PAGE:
Beginning investments for busy professionals – How much can you make?

In our previous article, we discussed a few fundamental concepts on investing in index funds, as a simple means to putting your money to work for you.  There are plenty of technical write-ups online written by those who enjoy financial analysis for further education, but this guide helps cut out technical details that are not necessarily critical for those limited on time.  

As physicians, we are well-versed in technicalities in our field.  There is no doubt that if you dedicated as little as one hour of your week to learning further about investing fundamentals that you will likely be more attuned to the terminology and principles in 6 months than most of your colleagues.  If you have the motivation and time, this is a good subject to familiarize yourself with.  If not, then you can still get your feet wet and manage well with what is discussed in this series.

Index investing is not a get-rich-quick strategy
For whatever reason, doctors are willing to put in a whole lot of effort with little return frequently in our daily lives.  Prior authorization calls, utilization management calls, walking specimens over to the pathologist so it doesn’t get lost…many of these activities are for the benefit of our patients, but rarely translate into direct benefit for ourselves.  This scut is implicit in our job description, so that’s why we deal with it.

If you like the drink, maybe you should invest in the company.

On the other hand, it is quite frequent that I hear physicians bantering about strategies to earn a lot of money with little effort.  Who doesn’t want that?  Just as the survival rate for Stave IV pancreatic cancer is so dismal, the get-rich-quick schemes are so few and far between that no one should realistically think that wealth will magically present itself.  You have to work for it.

Index fund investing ranks high on the list of investment modalities that yield relatively well with little effort.  Since most broad market index funds are tied to the economy, it is likely (but not guaranteed) that any economic downturn that would affect the performance of these funds will also affect most other alternative investments.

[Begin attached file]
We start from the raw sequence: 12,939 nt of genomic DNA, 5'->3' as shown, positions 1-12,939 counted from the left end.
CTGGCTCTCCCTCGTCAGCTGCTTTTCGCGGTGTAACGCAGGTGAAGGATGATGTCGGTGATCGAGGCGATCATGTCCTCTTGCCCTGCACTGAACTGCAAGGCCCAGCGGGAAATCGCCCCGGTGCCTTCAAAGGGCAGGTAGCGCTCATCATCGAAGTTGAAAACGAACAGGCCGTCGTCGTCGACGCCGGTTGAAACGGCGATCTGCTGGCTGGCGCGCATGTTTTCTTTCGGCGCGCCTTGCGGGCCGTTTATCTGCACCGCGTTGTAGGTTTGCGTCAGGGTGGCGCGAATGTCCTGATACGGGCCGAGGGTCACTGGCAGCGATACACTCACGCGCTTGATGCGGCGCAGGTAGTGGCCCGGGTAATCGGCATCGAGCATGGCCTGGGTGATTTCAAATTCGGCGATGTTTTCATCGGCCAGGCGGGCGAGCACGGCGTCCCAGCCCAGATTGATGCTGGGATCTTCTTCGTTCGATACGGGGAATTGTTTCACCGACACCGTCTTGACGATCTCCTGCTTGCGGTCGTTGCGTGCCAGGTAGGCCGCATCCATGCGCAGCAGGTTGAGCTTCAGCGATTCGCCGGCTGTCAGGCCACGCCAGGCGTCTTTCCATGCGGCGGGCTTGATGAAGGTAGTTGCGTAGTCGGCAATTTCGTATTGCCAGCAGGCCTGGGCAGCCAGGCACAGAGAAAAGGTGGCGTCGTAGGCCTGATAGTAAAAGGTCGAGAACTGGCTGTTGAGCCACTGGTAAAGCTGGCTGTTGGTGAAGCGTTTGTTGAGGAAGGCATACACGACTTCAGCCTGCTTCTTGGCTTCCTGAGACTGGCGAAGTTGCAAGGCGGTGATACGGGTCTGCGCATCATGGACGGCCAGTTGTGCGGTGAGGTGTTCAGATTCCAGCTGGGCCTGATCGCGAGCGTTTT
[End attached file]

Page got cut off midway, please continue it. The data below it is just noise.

The S&P500 Index, which consists of a collection of stocks that are considered to reflect the overall health of the stock market, has returned an average of 10% (before inflation) since its inception in 1926.  Any index fund that tracks the S&P500 performance will likely return a similar (but lower) annual return as the index itself.  Conservatively, you can expect to get a 7% annual return on this fund.  This means that your initial investment may take roughly 10 years to double.

That’s not bad for minimal work, and significantly better than keeping your savings in a bank account losing value to inflation.

Tax efficiency of stocks

Most physicians’ marginal income tax brackets are going to be in the 30% or higher.  State tax will add on another 5% to 12.3% (Californians pay the price).

Most alternative income streams other than through stocks are taxed under these income tax rates.  What this means is that profits from real estate rentals are going to be taxed at your marginal rates.  While each investment strategy may have its own tax deferral strategies (depreciations and 1031 exchanges come to mind in real estate), you will eventually need to pay the tax man if you are going to turn a real profit unless you intend to pass your dealings to your heirs.

Profits from gains in stocks are much simpler.  A stock sale is categorized as a short-term capital gain if you held the asset for less than one year, or a long-term capital gain if you held it for longer.  Short-term gains are taxed at your the marginal tax rate like your regular work income.  Long-term capital gains are taxed at either 0%, 15%, or 20% on profits depending on your annual income.  

While it’s clear that stocks confer tax advantages, it is also important to remember that you only pay taxes on the amount that a stock/fund has gained.  Given that you’re expecting roughly a 7% annual return on these index funds anyway, the goal of investing is to buy and hold for the long term.  

Reassessing the goal of index fund investing

With any investment, it is important to acknowledge the expected risks and returns.  It is also important to determine what your investment horizon is, and how easily you need to access your investment.

It is not uncommon that someone at the local hospital talks about a new high-interest money market account that pays 10x of the current average savings account.  Too bad that it still only amounts to 0.60%.  Nonetheless, these options are perfectly reasonable if the goal is to have liquidity in the short term for a mortgage down-payment or to have a temporary holding account until you decide where to invest for the long term.  

Likewise, it doesn’t matter how great an investment is if the window of return is beyond what the investor is comfortable with.  Index stock funds are an interesting investing modality, because the outcomes are highly predictable:

  • Investment horizon is long.
  • Profits are stable but not necessarily life-altering.

You are definitely going to be inflation with index fund investing, and it also won’t get you out of bankruptcy.

In the next article, we will discuss some of the technical details of finding a custodian and making an investment.

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